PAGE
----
Many nonprofits have hired or are considering hiring one or more Diversity, Equity, and Inclusion (DEI) specialists to lead efforts to make their organization more equitable. This work can be harrowing when an organization is not prepared to back up their chosen DEI team member when discomfort or conflict arise. Our Equity Ambassadors came together to compile some tips for supporting a DEI professional on your team.
History of Diversity, Equity, & Inclusion (DEI) Programs in the Workplace
According to Global Research and Consulting for Berkeley, “the number of DEI-related job postings increased by 123% between May and September of 2020.”
Although much attention has been drawn to DEI in recent years, the DEI profession has been around for much longer than that. The report goes on to state, “workplace diversity training first emerged in the mid-1960s following the introduction of equal employment laws and affirmative action. Prior to this, many companies had known histories of racial discrimination. These new laws prompted companies to start diversity training programs that would help employees adjust to working in more integrated offices.”
Recently, many nonprofit Executive Directors and boards have only begun hiring for DEI and EDI positions and are just beginning to navigate their responsibility for supporting this position. However, this work can often be harrowing for those in these positions as trauma surfaces. Due to this reality, it can sometimes be helpful to source pointers on how to best advocate for your DEI staff.
Tips for Supporting Equity Work
We asked Executive Directors and staff to share their experience and strategies for effectively supporting Diversity, Equity, and Inclusion staff. Have you created new evaluation procedures, strategies, or ensured voting power for the DEI staff? The entire staff should expect to shoulder some of the responsibilities for this work so DEI staff don’t burn out in the face of often daunting interactions.
NAWA’s 2nd Cohort of Equity Ambassadors has discussed some of the feedback they have received from the DEI groups they had the honor of being a part of in 2022. Here we share some of recommended tips for ensuring the success of this work: some straightforward ways Executive Directors can bolster their DEI staff.
- Executive Directors should be prepared to provide unequivocal support for DEI staff, especially in the presence of public pushback. There have been instances of real opposition to this work concerning public “discomfort” with the vital conversations about equity, so it is essential to prepare for possible conflicts that could arise.
- Ensure your DEI staff has voting power with decision making. A voice at the table is as important as a seat at the table. DEI staff should be invited to give updates on their concerns for this work.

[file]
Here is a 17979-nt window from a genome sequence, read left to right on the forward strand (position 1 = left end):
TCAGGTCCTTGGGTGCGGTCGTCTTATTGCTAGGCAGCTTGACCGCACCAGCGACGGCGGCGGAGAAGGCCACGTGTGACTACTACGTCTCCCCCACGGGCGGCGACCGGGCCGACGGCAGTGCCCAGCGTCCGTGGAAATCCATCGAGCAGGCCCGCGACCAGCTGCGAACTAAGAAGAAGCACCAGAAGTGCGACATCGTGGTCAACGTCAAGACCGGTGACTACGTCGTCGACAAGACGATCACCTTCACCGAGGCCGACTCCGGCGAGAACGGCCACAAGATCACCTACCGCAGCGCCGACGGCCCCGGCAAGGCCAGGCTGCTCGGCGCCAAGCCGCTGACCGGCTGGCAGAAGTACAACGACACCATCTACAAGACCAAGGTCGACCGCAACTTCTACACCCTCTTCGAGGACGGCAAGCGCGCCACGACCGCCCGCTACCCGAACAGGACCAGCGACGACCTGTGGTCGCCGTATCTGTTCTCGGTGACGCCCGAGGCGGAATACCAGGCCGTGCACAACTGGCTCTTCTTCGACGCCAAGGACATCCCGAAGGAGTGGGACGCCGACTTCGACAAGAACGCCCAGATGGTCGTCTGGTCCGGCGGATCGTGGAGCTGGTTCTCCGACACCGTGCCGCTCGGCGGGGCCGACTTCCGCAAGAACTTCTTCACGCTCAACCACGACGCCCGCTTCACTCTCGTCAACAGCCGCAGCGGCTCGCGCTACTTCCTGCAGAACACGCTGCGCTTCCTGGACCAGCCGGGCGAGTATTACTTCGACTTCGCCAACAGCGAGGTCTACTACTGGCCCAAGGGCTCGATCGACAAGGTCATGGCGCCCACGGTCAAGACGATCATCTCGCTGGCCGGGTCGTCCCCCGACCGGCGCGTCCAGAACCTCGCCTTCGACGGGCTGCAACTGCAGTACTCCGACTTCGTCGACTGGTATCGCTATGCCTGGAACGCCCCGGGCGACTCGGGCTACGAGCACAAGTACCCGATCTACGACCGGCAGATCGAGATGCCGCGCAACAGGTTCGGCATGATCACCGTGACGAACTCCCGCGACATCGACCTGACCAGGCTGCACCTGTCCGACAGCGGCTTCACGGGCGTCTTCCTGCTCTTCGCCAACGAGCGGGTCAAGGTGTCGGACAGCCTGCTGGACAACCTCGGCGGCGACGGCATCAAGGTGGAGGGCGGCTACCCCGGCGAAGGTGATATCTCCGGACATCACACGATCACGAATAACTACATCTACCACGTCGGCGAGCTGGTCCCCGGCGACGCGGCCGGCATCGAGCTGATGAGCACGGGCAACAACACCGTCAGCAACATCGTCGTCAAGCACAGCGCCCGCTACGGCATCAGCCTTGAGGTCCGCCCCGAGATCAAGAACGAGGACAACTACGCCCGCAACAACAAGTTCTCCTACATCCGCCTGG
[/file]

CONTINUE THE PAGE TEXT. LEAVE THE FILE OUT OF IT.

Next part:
- Ensure DEI staff have access to professional self-care resources including NAWA’s virtual session “Bringing Healing To Our Equity Work”. The thoughtful discussions in this Train the Trainer session could be both illuminating and validating not just for DEI staff, but for nonprofit leadership as well. Visit the NAWA calendar for details on the next session of Train the Trainer: Unlock the Potential of the People You Train.
- Review institutional strategies periodically to ensure DEI tenets are included in the language and practically applied.
- Staff should be prepared for the “floodgates to release” with the intensity of this work when discussions of equity arise. This work is heart work that requires thoughtful leadership to validate the concerns of DEI staff, especially where their safety is concerned.
- Recognize that some words including “equity” and even “DEI” can be perceived as inflammatory. This can present challenges as DEI staff try to navigate semantics to effectively do this work. Encouraging this forthright language is vital for clear communication to explain the necessity of this work and to achieve the end goal of equity.
- All staff should be prepared for the discomfort that comes with this It can be more manageable for staff if this information is “frontloaded” when initially hiring for the DEI position. The problems are systemic, and as they arise in discussion it can feel like many new issues. However, it’s important to recognize the problems existed under the surface for as long as there were not safe forums for open discussion.
- Consider the very real security implications for hiring DEI staff to ensure their professional safety. In DEI support groups many staff have discussed being threatened in doing this work and require safe spaces with reliable and ongoing advocacy.
A former Executive Director for the Opportunity Council shared that ‘making sure [DEI] staff’s input and ideas are publicly acknowledged (a pat on the back) and taking time to check in privately can make such a difference’ in morale and potential longevity in this work.
We look forward to continuing this discussion and sharing tips as we continue this important work towards diversifying our organizations. Join us on the #Equity channel in NAWA’s Community Slack to share any feedback or insights you may have on this topic. Executive Directors’ input and DEI staff’s tips based on your experiences are appreciated!